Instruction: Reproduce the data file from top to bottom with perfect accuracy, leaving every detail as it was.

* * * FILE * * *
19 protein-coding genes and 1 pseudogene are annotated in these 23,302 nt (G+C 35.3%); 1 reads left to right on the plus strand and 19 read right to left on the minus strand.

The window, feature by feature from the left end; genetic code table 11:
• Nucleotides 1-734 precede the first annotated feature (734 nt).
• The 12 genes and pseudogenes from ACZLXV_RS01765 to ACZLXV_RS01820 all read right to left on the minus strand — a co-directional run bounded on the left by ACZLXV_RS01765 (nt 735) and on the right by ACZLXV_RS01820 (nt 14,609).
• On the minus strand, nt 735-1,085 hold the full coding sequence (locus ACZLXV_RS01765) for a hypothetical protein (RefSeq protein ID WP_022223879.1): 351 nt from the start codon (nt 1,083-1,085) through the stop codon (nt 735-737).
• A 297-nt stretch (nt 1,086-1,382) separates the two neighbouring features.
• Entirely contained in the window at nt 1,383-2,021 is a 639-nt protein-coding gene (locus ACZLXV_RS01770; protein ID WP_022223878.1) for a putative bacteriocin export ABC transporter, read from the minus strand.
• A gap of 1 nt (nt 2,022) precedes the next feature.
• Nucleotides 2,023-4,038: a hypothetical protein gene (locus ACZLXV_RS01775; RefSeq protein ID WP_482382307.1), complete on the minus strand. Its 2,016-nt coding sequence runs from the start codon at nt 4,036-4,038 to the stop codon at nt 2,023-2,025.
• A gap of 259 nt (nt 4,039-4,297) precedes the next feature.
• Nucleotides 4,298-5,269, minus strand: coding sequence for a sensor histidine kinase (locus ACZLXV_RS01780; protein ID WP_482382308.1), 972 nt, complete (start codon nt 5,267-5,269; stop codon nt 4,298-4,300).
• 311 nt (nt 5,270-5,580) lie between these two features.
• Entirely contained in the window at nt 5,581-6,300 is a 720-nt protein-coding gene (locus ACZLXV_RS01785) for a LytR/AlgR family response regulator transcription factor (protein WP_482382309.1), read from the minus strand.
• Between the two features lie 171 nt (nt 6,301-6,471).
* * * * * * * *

19 protein-coding genes and 1 pseudogene are annotated in these 23,302 nt (G+C 35.3%); 1 reads left to right on the plus strand and 19 read right to left on the minus strand.

The window, feature by feature from the left end; genetic code table 11:
• Nucleotides 1-734 precede the first annotated feature (734 nt).
• The 12 genes and pseudogenes from ACZLXV_RS01765 to ACZLXV_RS01820 all read right to left on the minus strand — a co-directional run bounded on the left by ACZLXV_RS01765 (nt 735) and on the right by ACZLXV_RS01820 (nt 14,609).
• On the minus strand, nt 735-1,085 hold the full coding sequence (locus ACZLXV_RS01765) for a hypothetical protein (RefSeq protein ID WP_022223879.1): 351 nt from the start codon (nt 1,083-1,085) through the stop codon (nt 735-737).
• A 297-nt stretch (nt 1,086-1,382) separates the two neighbouring features.
• Entirely contained in the window at nt 1,383-2,021 is a 639-nt protein-coding gene (locus ACZLXV_RS01770; protein ID WP_022223878.1) for a putative bacteriocin export ABC transporter, read from the minus strand.
• A gap of 1 nt (nt 2,022) precedes the next feature.
• Nucleotides 2,023-4,038: a hypothetical protein gene (locus ACZLXV_RS01775; RefSeq protein ID WP_482382307.1), complete on the minus strand. Its 2,016-nt coding sequence runs from the start codon at nt 4,036-4,038 to the stop codon at nt 2,023-2,025.
• A gap of 259 nt (nt 4,039-4,297) precedes the next feature.
• Nucleotides 4,298-5,269, minus strand: coding sequence for a sensor histidine kinase (locus ACZLXV_RS01780; protein ID WP_482382308.1), 972 nt, complete (start codon nt 5,267-5,269; stop codon nt 4,298-4,300).
• 311 nt (nt 5,270-5,580) lie between these two features.
• Entirely contained in the window at nt 5,581-6,300 is a 720-nt protein-coding gene (locus ACZLXV_RS01785) for a LytR/AlgR family response regulator transcription factor (protein WP_482382309.1), read from the minus strand.
• Between the two features lie 171 nt (nt 6,301-6,471).